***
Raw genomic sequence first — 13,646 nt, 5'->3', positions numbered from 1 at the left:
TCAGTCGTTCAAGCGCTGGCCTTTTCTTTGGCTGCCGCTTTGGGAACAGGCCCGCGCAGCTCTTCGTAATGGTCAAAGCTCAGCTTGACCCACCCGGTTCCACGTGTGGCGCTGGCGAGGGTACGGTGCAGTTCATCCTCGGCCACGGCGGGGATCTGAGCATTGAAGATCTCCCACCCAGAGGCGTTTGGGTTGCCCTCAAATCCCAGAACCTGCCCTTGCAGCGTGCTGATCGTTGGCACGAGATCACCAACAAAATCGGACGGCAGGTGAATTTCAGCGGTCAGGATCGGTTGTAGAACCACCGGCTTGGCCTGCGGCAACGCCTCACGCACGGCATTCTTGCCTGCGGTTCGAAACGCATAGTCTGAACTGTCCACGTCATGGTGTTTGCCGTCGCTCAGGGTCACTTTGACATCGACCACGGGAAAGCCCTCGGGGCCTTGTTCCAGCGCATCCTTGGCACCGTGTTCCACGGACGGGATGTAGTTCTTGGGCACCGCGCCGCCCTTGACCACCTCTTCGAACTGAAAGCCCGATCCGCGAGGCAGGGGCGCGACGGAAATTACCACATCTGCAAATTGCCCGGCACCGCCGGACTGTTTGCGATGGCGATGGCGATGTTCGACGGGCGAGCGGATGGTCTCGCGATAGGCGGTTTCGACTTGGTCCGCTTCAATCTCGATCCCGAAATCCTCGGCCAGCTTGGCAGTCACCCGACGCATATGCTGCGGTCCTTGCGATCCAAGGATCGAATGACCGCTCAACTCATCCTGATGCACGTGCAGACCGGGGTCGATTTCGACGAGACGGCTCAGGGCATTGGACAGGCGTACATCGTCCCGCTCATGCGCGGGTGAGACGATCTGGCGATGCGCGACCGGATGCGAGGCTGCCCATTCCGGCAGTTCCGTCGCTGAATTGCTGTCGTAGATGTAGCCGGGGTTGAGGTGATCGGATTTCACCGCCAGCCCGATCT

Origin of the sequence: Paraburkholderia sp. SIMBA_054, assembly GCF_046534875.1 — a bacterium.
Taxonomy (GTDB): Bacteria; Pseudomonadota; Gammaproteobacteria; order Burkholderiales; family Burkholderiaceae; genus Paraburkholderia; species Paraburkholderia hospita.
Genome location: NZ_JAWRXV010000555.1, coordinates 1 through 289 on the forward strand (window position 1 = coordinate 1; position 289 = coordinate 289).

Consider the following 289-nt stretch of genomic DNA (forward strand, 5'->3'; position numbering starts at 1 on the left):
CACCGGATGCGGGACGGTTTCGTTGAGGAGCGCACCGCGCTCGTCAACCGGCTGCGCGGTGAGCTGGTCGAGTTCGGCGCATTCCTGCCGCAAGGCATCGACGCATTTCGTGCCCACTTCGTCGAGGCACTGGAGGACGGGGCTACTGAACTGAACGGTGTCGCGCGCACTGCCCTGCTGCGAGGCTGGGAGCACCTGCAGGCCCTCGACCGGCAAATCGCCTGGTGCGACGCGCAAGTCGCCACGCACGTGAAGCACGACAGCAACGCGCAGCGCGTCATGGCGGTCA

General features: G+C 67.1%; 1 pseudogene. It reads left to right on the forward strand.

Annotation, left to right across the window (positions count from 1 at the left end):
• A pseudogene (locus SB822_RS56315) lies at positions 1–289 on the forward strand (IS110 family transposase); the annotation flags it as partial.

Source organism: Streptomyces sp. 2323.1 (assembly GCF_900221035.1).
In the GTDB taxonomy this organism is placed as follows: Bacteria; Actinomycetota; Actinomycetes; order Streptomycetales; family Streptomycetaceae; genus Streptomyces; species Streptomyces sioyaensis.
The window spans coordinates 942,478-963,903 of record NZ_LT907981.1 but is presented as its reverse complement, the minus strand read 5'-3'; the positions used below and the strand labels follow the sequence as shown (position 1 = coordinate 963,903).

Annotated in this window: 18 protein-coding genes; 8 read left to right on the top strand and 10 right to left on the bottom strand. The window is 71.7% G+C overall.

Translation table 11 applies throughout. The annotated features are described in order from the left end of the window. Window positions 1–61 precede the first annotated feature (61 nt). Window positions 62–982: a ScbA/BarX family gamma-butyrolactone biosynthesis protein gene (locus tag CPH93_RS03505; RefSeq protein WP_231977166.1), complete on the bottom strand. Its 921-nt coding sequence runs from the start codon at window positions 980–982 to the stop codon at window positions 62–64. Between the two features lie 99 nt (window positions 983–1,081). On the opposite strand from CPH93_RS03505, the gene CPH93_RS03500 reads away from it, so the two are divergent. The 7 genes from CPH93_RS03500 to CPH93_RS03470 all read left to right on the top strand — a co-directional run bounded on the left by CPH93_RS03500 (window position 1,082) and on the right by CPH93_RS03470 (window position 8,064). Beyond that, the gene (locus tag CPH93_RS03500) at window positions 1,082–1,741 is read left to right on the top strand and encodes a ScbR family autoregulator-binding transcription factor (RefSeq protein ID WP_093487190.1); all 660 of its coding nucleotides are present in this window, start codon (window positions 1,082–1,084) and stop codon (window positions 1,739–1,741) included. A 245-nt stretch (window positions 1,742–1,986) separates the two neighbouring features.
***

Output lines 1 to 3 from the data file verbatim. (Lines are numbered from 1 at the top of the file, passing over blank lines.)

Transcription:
Raw genomic sequence first — 13,646 nt, 5'->3', positions numbered from 1 at the left:
TCAGTCGTTCAAGCGCTGGCCTTTTCTTTGGCTGCCGCTTTGGGAACAGGCCCGCGCAGCTCTTCGTAATGGTCAAAGCTCAGCTTGACCCACCCGGTTCCACGTGTGGCGCTGGCGAGGGTACGGTGCAGTTCATCCTCGGCCACGGCGGGGATCTGAGCATTGAAGATCTCCCACCCAGAGGCGTTTGGGTTGCCCTCAAATCCCAGAACCTGCCCTTGCAGCGTGCTGATCGTTGGCACGAGATCACCAACAAAATCGGACGGCAGGTGAATTTCAGCGGTCAGGATCGGTTGTAGAACCACCGGCTTGGCCTGCGGCAACGCCTCACGCACGGCATTCTTGCCTGCGGTTCGAAACGCATAGTCTGAACTGTCCACGTCATGGTGTTTGCCGTCGCTCAGGGTCACTTTGACATCGACCACGGGAAAGCCCTCGGGGCCTTGTTCCAGCGCATCCTTGGCACCGTGTTCCACGGACGGGATGTAGTTCTTGGGCACCGCGCCGCCCTTGACCACCTCTTCGAACTGAAAGCCCGATCCGCGAGGCAGGGGCGCGACGGAAATTACCACATCTGCAAATTGCCCGGCACCGCCGGACTGTTTGCGATGGCGATGGCGATGTTCGACGGGCGAGCGGATGGTCTCGCGATAGGCGGTTTCGACTTGGTCCGCTTCAATCTCGATCCCGAAATCCTCGGCCAGCTTGGCAGTCACCCGACGCATATGCTGCGGTCCTTGCGATCCAAGGATCGAATGACCGCTCAACTCATCCTGATGCACGTGCAGACCGGGGTCGATTTCGACGAGACGGCTCAGGGCATTGGACAGGCGTACATCGTCCCGCTCATGCGCGGGTGAGACGATCTGGCGATGCGCGACCGGATGCGAGGCTGCCCATTCCGGCAGTTCCGTCGCTGAATTGCTGTCGTAGATGTAGCCGGGGTTGAGGTGATCGGATTTCACCGCCAGCCCGATCT

Origin of the sequence: Paraburkholderia sp. SIMBA_054, assembly GCF_046534875.1 — a bacterium.